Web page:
If you own or run a business, there are certain things you need to know about. Two of those things just happen to be related to taxes, and they both happen to get people in scolding hot water with the IRS and their state if they screw around. I’m talking about payroll and sales taxes. The process is essentially the same for both: the business holds onto the taxes for the respective governing agencies until the time comes to report and remit them. Plain and simple, right? Wrong! And when it goes bad, the consequences are dire for the person or people responsible.
Generally, when talking about an incorporated entity (corporation, LLC, LLP, LLLP, PA, etc) there are certain inherent protections from personal responsibility–think of the “corporate veil”. If you are acting on behalf of the business, and within that business’s scope of operation, you can be reasonably assured that your personal assets will be protected in case of a lawsuit, bankruptcy, or other legal actions. When it comes to these two cases, however, that protection goes out the window. Seeing as how the taxes previously mentioned belong to another, you as the representative of the company entrusted with holding these funds, can be subject to civil penalties should they not be remitted to the proper authorities when they are required to be. First, let’s look at what these taxes actually are:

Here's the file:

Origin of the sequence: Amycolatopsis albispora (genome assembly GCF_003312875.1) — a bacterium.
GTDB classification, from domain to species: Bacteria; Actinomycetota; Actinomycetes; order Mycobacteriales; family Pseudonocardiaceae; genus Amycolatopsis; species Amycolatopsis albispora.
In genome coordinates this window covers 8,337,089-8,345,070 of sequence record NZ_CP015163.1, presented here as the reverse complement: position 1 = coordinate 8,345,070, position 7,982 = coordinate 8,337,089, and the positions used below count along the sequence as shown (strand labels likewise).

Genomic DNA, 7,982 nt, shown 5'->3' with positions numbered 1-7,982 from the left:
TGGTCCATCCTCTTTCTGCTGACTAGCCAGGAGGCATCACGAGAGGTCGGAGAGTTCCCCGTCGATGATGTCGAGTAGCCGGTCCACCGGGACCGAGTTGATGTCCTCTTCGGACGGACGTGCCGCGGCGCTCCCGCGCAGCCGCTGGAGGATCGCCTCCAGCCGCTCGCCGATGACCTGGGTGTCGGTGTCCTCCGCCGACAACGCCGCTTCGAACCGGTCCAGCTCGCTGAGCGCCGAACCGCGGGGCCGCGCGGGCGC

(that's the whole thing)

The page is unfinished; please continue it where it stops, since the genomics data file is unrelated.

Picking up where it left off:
Payroll taxes are what are known as trust fund taxes. A trust fund tax is money withheld from an employee’s wages (income tax, social security, and Medicare taxes) by an employer and held in trust until paid to the Department of the Treasury on behalf of the employee. When an employee gets paid, the taxes that get withheld from their checks do not magically end up at the IRS, they have to be transmitted periodically (depending on each employer’s liability history). But until then, the employer holds onto the funds, thus earning the title of “trust fund taxes”. Essentially, the employer is acting as the middle-man or middle-woman ( for all the ladies out there ) between the individuals and the Treasury Department.
Sales taxes are similar to payroll taxes, in that the a company that collects this tax, holds onto the collections until it is time to transmit the funds to the state collection agency (again, depending on the company’s liability history). When a company makes a sale of taxable goods or services, they are responsible to add a sales tax to the purchase price, and this additional amount gets held until the time comes to files a Sales Tax Return. Additionally, unless the business has an exemption, all purchases must have included sales tax, and if they weren’t, or if the sales tax charged wasn’t as high as the local level, the difference is supposed to be made up when filing the Sales Tax Return.